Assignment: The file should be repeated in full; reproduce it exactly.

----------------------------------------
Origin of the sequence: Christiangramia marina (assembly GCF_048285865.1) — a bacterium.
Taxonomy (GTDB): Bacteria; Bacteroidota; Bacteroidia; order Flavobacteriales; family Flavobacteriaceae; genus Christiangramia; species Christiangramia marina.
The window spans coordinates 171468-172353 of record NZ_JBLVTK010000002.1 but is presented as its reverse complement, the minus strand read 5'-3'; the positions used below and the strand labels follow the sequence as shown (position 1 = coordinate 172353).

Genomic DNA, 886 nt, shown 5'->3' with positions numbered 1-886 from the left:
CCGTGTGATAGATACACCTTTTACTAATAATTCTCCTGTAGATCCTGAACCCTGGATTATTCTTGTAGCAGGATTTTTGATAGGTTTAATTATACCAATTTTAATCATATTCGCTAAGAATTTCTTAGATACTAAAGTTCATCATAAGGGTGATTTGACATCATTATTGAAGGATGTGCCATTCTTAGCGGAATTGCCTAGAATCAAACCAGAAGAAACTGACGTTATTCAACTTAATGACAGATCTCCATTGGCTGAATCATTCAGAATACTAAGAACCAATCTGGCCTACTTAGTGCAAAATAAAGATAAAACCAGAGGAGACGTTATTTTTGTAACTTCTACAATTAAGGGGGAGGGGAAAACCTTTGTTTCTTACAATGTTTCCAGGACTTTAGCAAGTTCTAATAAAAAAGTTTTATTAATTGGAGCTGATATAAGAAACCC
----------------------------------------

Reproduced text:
Origin of the sequence: Christiangramia marina (assembly GCF_048285865.1) — a bacterium.
Taxonomy (GTDB): Bacteria; Bacteroidota; Bacteroidia; order Flavobacteriales; family Flavobacteriaceae; genus Christiangramia; species Christiangramia marina.
The window spans coordinates 171468-172353 of record NZ_JBLVTK010000002.1 but is presented as its reverse complement, the minus strand read 5'-3'; the positions used below and the strand labels follow the sequence as shown (position 1 = coordinate 172353).

Genomic DNA, 886 nt, shown 5'->3' with positions numbered 1-886 from the left:
CCGTGTGATAGATACACCTTTTACTAATAATTCTCCTGTAGATCCTGAACCCTGGATTATTCTTGTAGCAGGATTTTTGATAGGTTTAATTATACCAATTTTAATCATATTCGCTAAGAATTTCTTAGATACTAAAGTTCATCATAAGGGTGATTTGACATCATTATTGAAGGATGTGCCATTCTTAGCGGAATTGCCTAGAATCAAACCAGAAGAAACTGACGTTATTCAACTTAATGACAGATCTCCATTGGCTGAATCATTCAGAATACTAAGAACCAATCTGGCCTACTTAGTGCAAAATAAAGATAAAACCAGAGGAGACGTTATTTTTGTAACTTCTACAATTAAGGGGGAGGGGAAAACCTTTGTTTCTTACAATGTTTCCAGGACTTTAGCAAGTTCTAATAAAAAAGTTTTATTAATTGGAGCTGATATAAGAAACCC